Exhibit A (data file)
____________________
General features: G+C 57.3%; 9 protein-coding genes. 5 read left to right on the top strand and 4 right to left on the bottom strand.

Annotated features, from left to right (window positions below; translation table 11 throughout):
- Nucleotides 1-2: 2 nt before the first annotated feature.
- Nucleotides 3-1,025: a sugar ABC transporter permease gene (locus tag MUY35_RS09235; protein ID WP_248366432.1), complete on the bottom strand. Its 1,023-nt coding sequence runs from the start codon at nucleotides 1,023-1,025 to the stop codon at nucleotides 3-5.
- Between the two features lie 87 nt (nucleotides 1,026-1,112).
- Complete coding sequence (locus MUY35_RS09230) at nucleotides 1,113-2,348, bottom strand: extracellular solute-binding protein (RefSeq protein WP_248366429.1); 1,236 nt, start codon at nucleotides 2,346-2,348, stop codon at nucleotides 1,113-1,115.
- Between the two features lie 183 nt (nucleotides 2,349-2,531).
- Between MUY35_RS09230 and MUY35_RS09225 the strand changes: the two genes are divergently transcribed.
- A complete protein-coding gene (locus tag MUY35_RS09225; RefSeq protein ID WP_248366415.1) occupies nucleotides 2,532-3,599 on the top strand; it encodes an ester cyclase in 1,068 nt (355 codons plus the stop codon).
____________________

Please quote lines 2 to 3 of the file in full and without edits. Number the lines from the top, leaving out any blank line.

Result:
Annotated features, from left to right (window positions below; translation table 11 throughout):
- Nucleotides 1-2: 2 nt before the first annotated feature.